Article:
Tuesday, October 8, 2013

Flu Shots, Part II

I had a nice discussion with the tech who was preparing the shots.  He has a common mid-Eastern name...Aramaic for Blacksmith.  Damascus was famous for it's steel and for it's steel work.

The iconic story from the Crusades was of a European knight cleaving a steel helmet with his great sword.  The Saracen responded by tossing a silk scarf into the air and slicing it in two with a single "Swish" of his scimitar.

We discussed the Arabic and Hindi words for "Thank-you".  They are very similar.
Arabic "Soo-ka-ren"
Hindi "Shoo-kree-a"

We also discussed the similarity to the word for sugar:  Sucrose.

That is what the term "Thank-you" really is:  Sweet sugar.


The Eaton Rapids Joe family are strong proponents for vaccinations.

They are not a silver bullet.  There are several hundred virus (virii?) that make people feel sick.  The flu vaccine tries to pick the two or three influenza strains most likely to cause respiratory complications.  Those are the influenza that kill people.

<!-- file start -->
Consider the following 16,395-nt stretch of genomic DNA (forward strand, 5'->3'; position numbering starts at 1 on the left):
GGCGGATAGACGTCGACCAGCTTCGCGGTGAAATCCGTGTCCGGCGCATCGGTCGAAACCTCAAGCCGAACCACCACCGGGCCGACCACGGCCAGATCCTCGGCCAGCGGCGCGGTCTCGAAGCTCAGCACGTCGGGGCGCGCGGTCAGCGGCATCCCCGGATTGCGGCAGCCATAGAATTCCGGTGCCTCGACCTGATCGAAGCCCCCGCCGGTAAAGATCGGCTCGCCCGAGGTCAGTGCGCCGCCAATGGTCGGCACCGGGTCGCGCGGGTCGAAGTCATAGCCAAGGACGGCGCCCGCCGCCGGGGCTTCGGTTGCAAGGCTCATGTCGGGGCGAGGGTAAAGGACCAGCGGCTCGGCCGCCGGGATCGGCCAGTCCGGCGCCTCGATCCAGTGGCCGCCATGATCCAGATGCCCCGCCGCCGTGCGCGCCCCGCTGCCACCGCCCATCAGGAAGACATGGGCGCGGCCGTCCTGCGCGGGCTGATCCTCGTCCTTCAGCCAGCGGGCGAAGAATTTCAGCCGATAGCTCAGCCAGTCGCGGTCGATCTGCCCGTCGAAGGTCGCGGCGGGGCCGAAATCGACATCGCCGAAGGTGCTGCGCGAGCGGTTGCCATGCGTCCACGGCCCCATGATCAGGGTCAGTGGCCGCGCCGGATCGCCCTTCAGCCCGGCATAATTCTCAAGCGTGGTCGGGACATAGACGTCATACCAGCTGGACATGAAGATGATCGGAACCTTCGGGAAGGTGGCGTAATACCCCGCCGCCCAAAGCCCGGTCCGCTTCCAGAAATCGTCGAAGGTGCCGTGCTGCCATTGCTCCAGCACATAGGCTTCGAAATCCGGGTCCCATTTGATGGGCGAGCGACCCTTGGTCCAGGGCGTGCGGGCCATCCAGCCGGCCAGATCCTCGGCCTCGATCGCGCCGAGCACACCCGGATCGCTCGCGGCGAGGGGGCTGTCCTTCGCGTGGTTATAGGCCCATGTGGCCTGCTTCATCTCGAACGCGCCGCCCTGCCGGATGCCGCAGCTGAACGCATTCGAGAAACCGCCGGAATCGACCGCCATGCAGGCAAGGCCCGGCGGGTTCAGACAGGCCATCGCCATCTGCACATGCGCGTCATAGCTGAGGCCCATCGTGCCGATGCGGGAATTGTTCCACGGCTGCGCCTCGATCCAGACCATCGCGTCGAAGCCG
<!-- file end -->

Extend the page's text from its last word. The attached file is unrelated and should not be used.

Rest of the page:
Vaccinations are an important part of the horizontal resistance strategy for staying fit and health.

One rarely discussed aspect of vaccinations is that getting the flu shot each year beefs up your portfolio of antibodies.  For most veterinary vaccinations, the expectations is that it takes two shots to develop meaningful resistance.  The first shot "tools up" the lymph nodes to produce the antibodies specific to that strain of virus.  The second shot, typically three or four weeks later, kicks the factory into high gear.

Even after the virus mutates there will likely be a partial match-up between the mutated virus and some of your portfolio of antibodies.  So rather than swarm tackling the virus beneath a pile of green-and-white jerseys, the virus will be hobbled by a couple of antibodies latching onto an ankle and a wrist.  It still slows the virus down.  That gives your immune system some breathing room, enough time to launch an effective response without a trip to the ICU.

Screech owls

I went outside to get my camera and I heard three Eastern Screech Owls talking it up.  They almost sound like horses whinnying.  One sounds like it is only 40 yards west of the house!

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